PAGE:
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Child Support and Establishing Parentage

Written by Emma Swialto

Emma Swiatlo holds a Bachelor of Laws and a Bachelor of Arts as well as a Graduate Diploma of Legal Practice. She was admitted to practice in the Supreme Court of Victoria. Emma has practiced primarily in family law (including parenting matters and property settlements), representing clients in the Federal Circuit Court and the Family Court. She has also represented clients in Personal Safety and Family Violence Intervention Order matters in the Magistrates Court.

When a person seeks child support from another person, they must establish that the person is indeed a parent of the child or children in question. In most cases, parentage is not in dispute. However, when issues arise around parentage, an application will sometimes need to be made under Section 106A of the Child Support (Assessment) Act 1989 or under Section 107 of the Act, to establish whether a person is a parent and should be assessed for child support.

Proving parentage

Before the Department of Human Services (Child Support) will create a child support assessment setting out how much child support a parent is obliged to pay, it requires proof that the person from whom support is sought is a parent of the child. This requirement may be satisfied by evidence of any of the following:

  • the parents were married at the time the child was born
  • the couple cohabited at any time during the period beginning 44 weeks prior to the child’s birth and ending not less than 20 weeks before the birth
  • the person’s name appears on the child’s birth certificate
  • the person has acknowledged parentage by completing a legal document such as a statutory declaration or birth certificate
  • the person has adopted the child
  • the person is a parent under the Family Law Act 1975
  • a court has found that the person is the child’s parent

Section 106A applications

If a parent or carer cannot prove that a person is a parent in one of the ways accepted by the Department of Human Services (Child Support), they will need to make an application to the court seeking that the person be assessed in respect of the costs of the child on the basis that they are a parent of the child (section 106A Child Support (Assessment) Act 1989).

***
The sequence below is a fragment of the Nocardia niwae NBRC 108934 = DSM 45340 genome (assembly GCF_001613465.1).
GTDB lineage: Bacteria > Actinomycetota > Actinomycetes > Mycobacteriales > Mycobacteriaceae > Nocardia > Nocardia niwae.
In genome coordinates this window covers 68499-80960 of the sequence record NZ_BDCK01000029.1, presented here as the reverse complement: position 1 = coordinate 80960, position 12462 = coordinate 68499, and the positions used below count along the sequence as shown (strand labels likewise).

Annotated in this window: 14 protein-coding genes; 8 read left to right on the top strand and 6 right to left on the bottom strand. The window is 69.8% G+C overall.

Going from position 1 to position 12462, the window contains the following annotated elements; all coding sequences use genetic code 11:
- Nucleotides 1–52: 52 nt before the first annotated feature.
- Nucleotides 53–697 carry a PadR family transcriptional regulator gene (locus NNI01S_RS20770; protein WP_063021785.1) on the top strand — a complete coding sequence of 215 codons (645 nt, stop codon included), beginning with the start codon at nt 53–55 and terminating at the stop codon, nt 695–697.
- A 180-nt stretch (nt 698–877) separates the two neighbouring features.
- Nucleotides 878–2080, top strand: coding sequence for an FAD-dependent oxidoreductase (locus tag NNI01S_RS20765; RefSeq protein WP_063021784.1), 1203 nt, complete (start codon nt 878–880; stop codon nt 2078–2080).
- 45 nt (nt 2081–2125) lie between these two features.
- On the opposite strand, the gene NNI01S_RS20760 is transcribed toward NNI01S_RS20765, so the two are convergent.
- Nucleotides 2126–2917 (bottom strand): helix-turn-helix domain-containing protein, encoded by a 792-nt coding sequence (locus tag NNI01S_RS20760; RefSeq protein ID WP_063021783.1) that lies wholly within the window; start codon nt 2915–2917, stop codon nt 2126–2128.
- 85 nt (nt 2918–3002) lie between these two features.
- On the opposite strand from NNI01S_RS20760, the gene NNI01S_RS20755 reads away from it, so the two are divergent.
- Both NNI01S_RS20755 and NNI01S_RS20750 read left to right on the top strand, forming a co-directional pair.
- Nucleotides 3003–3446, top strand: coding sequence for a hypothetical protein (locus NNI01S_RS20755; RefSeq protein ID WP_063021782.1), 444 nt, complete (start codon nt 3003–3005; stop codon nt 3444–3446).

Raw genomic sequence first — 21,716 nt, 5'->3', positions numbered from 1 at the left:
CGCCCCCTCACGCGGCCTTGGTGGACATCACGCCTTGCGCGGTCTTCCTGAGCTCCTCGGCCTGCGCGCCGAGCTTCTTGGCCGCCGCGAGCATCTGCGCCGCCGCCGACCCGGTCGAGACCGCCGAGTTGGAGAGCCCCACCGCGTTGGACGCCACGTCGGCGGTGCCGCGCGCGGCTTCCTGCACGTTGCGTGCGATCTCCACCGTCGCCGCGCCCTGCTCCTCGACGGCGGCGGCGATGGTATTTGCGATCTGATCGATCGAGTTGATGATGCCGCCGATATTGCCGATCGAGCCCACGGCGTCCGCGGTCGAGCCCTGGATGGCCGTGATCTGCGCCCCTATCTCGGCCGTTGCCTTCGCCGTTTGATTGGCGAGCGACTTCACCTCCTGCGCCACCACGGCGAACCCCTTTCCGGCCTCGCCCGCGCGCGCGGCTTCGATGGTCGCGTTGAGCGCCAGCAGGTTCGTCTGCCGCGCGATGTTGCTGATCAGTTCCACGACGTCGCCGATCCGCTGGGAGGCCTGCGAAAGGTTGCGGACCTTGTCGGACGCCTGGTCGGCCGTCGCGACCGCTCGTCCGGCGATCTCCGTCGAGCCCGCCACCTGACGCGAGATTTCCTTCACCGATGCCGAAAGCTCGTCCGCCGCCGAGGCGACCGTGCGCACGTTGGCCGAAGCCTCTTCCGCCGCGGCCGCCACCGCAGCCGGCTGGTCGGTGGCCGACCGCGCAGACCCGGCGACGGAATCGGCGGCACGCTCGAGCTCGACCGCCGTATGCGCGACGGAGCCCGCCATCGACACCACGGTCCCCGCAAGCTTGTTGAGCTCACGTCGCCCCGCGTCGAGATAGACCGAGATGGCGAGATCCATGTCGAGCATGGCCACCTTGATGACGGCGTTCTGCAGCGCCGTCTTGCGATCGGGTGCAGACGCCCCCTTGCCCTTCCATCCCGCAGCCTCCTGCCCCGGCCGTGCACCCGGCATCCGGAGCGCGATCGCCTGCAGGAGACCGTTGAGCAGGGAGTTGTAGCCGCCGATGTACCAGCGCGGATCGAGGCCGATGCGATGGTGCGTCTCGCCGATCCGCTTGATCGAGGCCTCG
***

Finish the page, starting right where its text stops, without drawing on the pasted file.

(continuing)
Most applications under section 106A are made to the Federal Circuit Court.

A section 106A application can only be made after the Registrar has refused to accept an application for a child support assessment. One of the reasons for such a refusal is that the Registrar could not be satisfied that the person named is a parent of the child.

A section 106A application must be made within 56 days of receiving the notice of refusal to accept an administrative assessment of child support for a child (rule 25A.06 Federal Circuit Court Rules). If an application is outside that timeframe, the applicant may ask the court for an extension of time to file the application. If an extension of time is not sought or granted, a person can reapply to the Registrar for an application for administrative assessment, causing a new notice of refusal to be issued.

The parent filing a section 106A application must file with it a notice of refusal and an affidavit explaining why child support is sought from the other parent. It may be necessary to ask the court to order that DNA testing be conducted to help to resolve the question of whether the other person is a parent of the child. If this is necessary, the laboratory that conducts the test must be authorised to do so under the Family Law Act Regulations or the result may not be accepted by the court.

Once a section 106A order is provided to the Department of Human Services (Child Support), the child support assessment starts from the date that the relevant application for child support assessment was refused by the Department of Human Services (Child Support). This means that the person declared as a parent of the child will need to back pay child support from the date the child support assessed was refused.

Sections 107 declarations

In some cases, a child support assessment is issued but the person assessed to pay a child’s costs, disputes that they are a parent of the child. A person in this situation can lodge an application to the court seeking a declaration that the other person is not entitled to child support because the applicant is not a parent of the child (section 107 Child Support (Assessment) Act 1989).

An application under section 107 will also require the court to determine whether any child support that has already been paid under a child support assessment should be repaid to the person making the application (section 143 Child Support (Assessment) Act 1989).

What do you do once you get a declaration?

Once a declaration has been made under section 107, it can be lodged with the Department of Human Services (Child Support) for the purposes of confirming parentage for child support. If the declaration means that the child’s birth certificate must be amended, an application must be made to the Registry of Births, Deaths and Marriages.

If you require legal advice or representation in relation to child support payments in any other legal matter, please contact Go To Court Lawyers. 

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